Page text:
#### (PP 1.1) Measure theory: Why measure theory - The Banach-Tarski Paradox

A bit more detailed explanations on the Banach-Tarski paradox here: The Banach–Tarski Paradox.

#### (PP 1.2) Measure theory: $\sigma$-algebras

Definition. Given a set $\Omega$, a $\sigma$-algebra on $\Omega$ is a nonempty collection $\mathcal{A} \subset 2^{\Omega}$ s.t.

1. closed under complements ($E \in \mathcal{A} \Rightarrow E^c \in \mathcal{A}$)
2. closed under countable unions ($E_1, E_2, \ldots \in \mathcal{A} \Rightarrow \cup_{i = 1}^\infty E_i \in \mathcal{A}$)

Remark

1. $\Omega \in \mathcal{A}$ (some $E \in \mathcal{A}$. $E^c \in \mathcal{A}$. $\Omega = E \cup E^c \in \mathcal{A}$.)
2. $\emptyset \in \mathcal{A}$ ($\emptyset = \Omega^c \in \mathcal{A}$)
3. $\mathcal{A}$ is closed under countable intersections:
If $E_1, E_2, \ldots \in \mathcal{A}$, then (by De Morgan’s laws)

#### (PP 1.3) Measure theory: Measures

Definition. Given $\mathscr{C}$ $\subset$ $2^\Omega$, the $\sigma$-algebra generated by $\mathscr{C}$, witten $\sigma(\mathscr{C})$ is the “smallest” $\sigma$-algebra containing $\mathscr{C}$. (That is, $\sigma(\mathscr{C}) = \cap_{\mathcal{A} \supset \mathscr{C}} \mathcal{A}$)

Remark. $\sigma(\mathscr{C})$ always exists because:

1. $2^\Omega$ is a $\sigma$-algebra
2. any intersection of $\sigma$-algebras is a $\sigma$-algebra

Examples.

1. $\mathcal{A} = \{\emptyset, \Omega\}$
2. $\mathcal{A} = \{\emptyset, E, E^c, \Omega\}$
3. If $\Omega = \mathbb{R}$ then the Borel $\sigma$-algebra is $\mathcal{B} = \sigma(\mathscr{T})$ where $\mathscr{T} =$ $\{$open sets of $\mathbb{R} \}$

Definition. A measure $\mu$ on $\Omega$ with $\sigma$-algebra $\mathcal{A}$ is a function $\mu : \mathcal{A} \rightarrow [0, \infty]$ s.t.

1. $\mu(\emptyset) = 0$
2. $\mu(\cup_{i=1}^\infty E_i) = \sum_{i=1}^\infty \mu(E_i)$ for any sequence $E_1, E_2, \ldots \in \mathcal{A}$ of pairwise disjoint sets (countable additivity)

Definition. A probability measure is a measure $P$ s.t. $P(\Omega)= 1$

#### (PP 1.4) Measure theory: Examples of Measures

The defining conditions of a probability measure is called the Kolmogorov’s axioms. (father of modern probability theory)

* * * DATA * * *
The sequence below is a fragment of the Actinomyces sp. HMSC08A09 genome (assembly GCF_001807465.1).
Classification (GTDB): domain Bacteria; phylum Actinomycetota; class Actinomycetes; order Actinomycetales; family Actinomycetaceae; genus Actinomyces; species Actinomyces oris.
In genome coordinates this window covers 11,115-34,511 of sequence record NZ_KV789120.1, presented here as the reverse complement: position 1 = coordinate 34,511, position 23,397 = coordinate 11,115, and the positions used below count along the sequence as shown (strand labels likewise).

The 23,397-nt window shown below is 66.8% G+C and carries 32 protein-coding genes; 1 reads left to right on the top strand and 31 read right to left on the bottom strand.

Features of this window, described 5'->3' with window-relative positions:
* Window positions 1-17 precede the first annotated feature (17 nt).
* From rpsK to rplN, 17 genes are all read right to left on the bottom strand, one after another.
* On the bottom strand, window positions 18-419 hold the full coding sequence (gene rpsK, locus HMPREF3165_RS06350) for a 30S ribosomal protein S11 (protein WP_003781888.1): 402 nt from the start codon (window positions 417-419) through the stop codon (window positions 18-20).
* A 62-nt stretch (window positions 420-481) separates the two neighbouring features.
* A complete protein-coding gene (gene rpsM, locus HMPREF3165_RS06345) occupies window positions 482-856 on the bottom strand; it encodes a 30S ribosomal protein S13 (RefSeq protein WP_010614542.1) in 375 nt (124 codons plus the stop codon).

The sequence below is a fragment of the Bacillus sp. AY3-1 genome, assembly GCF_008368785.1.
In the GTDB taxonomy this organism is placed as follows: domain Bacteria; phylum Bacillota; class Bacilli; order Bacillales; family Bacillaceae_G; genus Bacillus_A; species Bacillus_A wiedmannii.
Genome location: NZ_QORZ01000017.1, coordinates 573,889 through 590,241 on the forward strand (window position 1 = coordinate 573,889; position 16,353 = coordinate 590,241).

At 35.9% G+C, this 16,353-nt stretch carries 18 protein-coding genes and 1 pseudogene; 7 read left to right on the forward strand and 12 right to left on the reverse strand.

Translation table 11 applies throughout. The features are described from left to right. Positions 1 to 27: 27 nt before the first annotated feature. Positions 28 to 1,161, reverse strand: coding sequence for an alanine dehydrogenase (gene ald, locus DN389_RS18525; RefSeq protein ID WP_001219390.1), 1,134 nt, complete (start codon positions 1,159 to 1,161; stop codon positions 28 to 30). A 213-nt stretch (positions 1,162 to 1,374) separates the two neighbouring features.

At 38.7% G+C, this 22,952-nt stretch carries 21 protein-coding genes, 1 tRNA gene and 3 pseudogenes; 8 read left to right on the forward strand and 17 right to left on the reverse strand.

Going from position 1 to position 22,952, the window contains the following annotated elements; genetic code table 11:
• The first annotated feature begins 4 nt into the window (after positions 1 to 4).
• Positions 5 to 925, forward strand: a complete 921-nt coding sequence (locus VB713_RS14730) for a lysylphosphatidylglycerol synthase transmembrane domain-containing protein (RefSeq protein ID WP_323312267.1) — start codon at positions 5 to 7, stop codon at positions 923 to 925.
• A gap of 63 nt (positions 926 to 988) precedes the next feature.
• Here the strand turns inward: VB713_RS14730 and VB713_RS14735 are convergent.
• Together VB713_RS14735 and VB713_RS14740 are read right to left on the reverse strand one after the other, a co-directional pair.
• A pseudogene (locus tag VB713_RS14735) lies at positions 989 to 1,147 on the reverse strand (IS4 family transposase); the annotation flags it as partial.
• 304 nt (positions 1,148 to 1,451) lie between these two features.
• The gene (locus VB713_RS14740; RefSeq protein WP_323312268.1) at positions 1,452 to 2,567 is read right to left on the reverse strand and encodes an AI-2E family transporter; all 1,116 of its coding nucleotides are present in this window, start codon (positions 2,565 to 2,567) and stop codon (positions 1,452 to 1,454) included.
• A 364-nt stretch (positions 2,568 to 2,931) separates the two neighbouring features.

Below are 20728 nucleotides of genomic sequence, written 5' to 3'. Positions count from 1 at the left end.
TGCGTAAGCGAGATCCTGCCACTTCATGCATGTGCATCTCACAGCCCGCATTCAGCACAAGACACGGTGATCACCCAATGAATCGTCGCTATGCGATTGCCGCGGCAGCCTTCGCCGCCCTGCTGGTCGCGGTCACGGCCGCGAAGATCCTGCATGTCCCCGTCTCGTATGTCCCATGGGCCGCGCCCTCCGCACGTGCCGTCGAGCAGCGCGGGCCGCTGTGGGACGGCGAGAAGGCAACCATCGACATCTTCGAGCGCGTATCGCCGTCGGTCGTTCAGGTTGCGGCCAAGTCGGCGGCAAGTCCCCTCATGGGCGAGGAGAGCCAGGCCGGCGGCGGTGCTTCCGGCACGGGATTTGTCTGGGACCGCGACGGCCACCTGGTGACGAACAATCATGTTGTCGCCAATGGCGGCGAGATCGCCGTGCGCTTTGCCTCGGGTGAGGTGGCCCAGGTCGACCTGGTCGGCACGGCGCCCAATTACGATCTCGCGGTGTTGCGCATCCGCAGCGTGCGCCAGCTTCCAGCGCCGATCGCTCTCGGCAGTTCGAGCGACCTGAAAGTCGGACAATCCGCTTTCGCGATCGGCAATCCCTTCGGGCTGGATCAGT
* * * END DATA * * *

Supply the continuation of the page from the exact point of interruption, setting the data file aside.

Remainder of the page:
Examples.

1. (Finite set) $\Omega = \{1, \ldots, n\}, \mathcal{A} = 2^\Omega$, $P({k}) = P(k) = \frac{1}{n}$ (gives uniform distribution)
$P(\{1, 2, 4\}) = P(\{1\} \cup \{2\} \cup \{4\})) = P(1) + P(2) + P(4)$
2. (Countably infinite) $\Omega = \{1, 2, 3, \ldots \}, \mathcal{A} = 2^\Omega$
$P(k) =$ probability it takes $k$ coinflips to get heads $=\alpha(1-\alpha)^{k-1} = \frac{1}{2}(1-\frac{1}{2})^{k-1}$
(gives gemetric distribution)
3. (Uncountable) $\Omega = [0, \infty)$, $\mathcal{A} = \mathcal{B}([0, \infty )])$
$P([0, x)) = 1-e^{-x}$ $\forall x>0$ (gives exponential distribution)
Note: $P(\{x\})$ $\forall x>0$ (a symptom of continuous distributions)

#### (PP 1.5) Measure theory: Basic Properties of Measures

(4) Lebesgue measure (on $\mathbb{R}$). $\Omega, \mathcal{A} = \mathcal{B}(\mathbb{R})$

for any $a, b \in \mathbb{R}, a< b$.

Theorem (Basic properties of measures). Let $(\Omega, \mathcal{A}, \mu)$ be a measure space.

1. Monoronicity: If $E, F \in \mathcal{A}$ and $E \subset F$, then $\mu(E) \le \mu(F)$.
2. Subadditivity (handy!): If $E_1, E_2, \cdots \in \mathcal{A}$, then $\mu(\cup_{i=1}^\infty E_i) \le \sum_{i=1}^\infty E_i$

#### (PP 1.6) Measure theory: Basic Properties of Measures (continued)

1. Continuity from below: If $E_1, E_2, \cdots \in \mathcal{A}$ and $E_1 \subset E_2 \subset \cdots$, then $\mu(\cup_{i=1}^\infty E_i) = \lim_{i \rightarrow \infty} \mu(E_i)$
2. Continuity from above: If $E_1, E_2, \cdots \in \mathcal{A}$ and $E_1 \supset E_2 \supset \cdots$ and $\mu(E_1) < \infty$, then $\mu(\cap_{i=1}^\infty E_i) = \lim_{i \rightarrow \infty} \mu(E_i)$

Properties 3 and 4 are very innocent looking but are essential in proving pretty nontrivial theorems!

#### (PP 1.7) Measure theory: More Properties of Probability Measures

Facts. Let $(\Omega, \mathcal{A}, P)$ be a probabilistic measure space with $E, F, E_i \in \mathcal{A}$.

1. $P(E \cup F) = P(E) + P(F)$ if $E \cap F = \emptyset$
2. $P(E \cup F) = P(E) + P(F) - P(E \cap F)$
3. $P(E) = 1 - P(E)$
4. $P(E \cap F^c) = P(E) - P(E \cap F)$
5. (Inclusion-Exclusion formula) $P(\cup_{i=1}^n E_i) = \sum_{i} P(E_i) - \sum_{i<j}P(E_i \cap E_j) + \sum_{i<j<k}P(E_i \cap E_j \cap E_k) - \cdots +(-1)P(E_1 \cap E_2 \cap \cdots E_n)$
6. $P(\cup_{i=1}^n E_i) \le \sum_{i=1}^n P(E_i)$ and $P(\cup_{i=1}^\infty E_i) \le \sum_{i=1}^\infty P(E_i)$

#### (PP 1.8) Measure theory: CDFs and Borel Probability Measures

$\mathbb{R}, \mathcal{B}(\mathbb{R})$, $(a, b)$

Definition. A Borel measure on $\mathbb{R}$ is a measure on $(\mathbb{R}, \mathcal{B}(\mathbb{R}))$

Definition. A CDF (cumulative distribution function) is a function $F : \mathbb{R} \rightarrow \mathbb{R}$ s.t.

1. $F$ is nondecreasing ($x \le y \Rightarrow F(x) \le F(y)$)
2. $F$ is right continuous ($\lim_{x \rightarrow a^+} = F(a)$)
3. $\lim_{x \rightarrow \infty} F(x) = 1$
4. $\lim_{x \rightarrow -\infty} F(x) = 0$

Theorem.

1. If $F$ is a CDF, then there is a unique Borel probability measure on $\mathbb{R}$ s.t. $P((-\infty, x]) = F(x)$ $\forall x \in \mathbb{R}$
2. If $P$ is a Borel probability measure on $\mathbb{R}$, then there is a unique CDF $F$ s.t. $F(x) = P((-\infty, x])$ $\forall x \in \mathbb{R}$
That is, there is an equivalence between CDFs and Borel probability measures.

In sum, CDFs “parametrize” Borel probability measures!

#### (PP 1.R) References for Probability and Measure theory

Comment.

• Excellent text – right level
• Do the exercises